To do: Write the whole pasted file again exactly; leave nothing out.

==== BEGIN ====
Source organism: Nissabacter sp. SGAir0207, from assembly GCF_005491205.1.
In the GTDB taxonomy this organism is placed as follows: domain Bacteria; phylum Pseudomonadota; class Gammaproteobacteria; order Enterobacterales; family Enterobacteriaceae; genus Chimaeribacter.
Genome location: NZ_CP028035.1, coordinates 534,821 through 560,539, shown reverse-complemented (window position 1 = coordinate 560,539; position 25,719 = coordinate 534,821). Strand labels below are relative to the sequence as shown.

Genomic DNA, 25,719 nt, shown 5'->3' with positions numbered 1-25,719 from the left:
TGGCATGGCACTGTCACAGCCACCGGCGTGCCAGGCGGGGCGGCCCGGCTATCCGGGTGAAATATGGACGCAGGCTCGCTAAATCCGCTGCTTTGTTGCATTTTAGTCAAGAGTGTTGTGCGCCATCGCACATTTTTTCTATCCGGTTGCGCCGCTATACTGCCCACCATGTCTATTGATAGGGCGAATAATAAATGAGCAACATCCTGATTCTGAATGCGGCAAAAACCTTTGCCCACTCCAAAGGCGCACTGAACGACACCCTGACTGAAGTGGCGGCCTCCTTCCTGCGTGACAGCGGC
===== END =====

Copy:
Source organism: Nissabacter sp. SGAir0207, from assembly GCF_005491205.1.
In the GTDB taxonomy this organism is placed as follows: domain Bacteria; phylum Pseudomonadota; class Gammaproteobacteria; order Enterobacterales; family Enterobacteriaceae; genus Chimaeribacter.
Genome location: NZ_CP028035.1, coordinates 534,821 through 560,539, shown reverse-complemented (window position 1 = coordinate 560,539; position 25,719 = coordinate 534,821). Strand labels below are relative to the sequence as shown.

Genomic DNA, 25,719 nt, shown 5'->3' with positions numbered 1-25,719 from the left:
TGGCATGGCACTGTCACAGCCACCGGCGTGCCAGGCGGGGCGGCCCGGCTATCCGGGTGAAATATGGACGCAGGCTCGCTAAATCCGCTGCTTTGTTGCATTTTAGTCAAGAGTGTTGTGCGCCATCGCACATTTTTTCTATCCGGTTGCGCCGCTATACTGCCCACCATGTCTATTGATAGGGCGAATAATAAATGAGCAACATCCTGATTCTGAATGCGGCAAAAACCTTTGCCCACTCCAAAGGCGCACTGAACGACACCCTGACTGAAGTGGCGGCCTCCTTCCTGCGTGACAGCGGC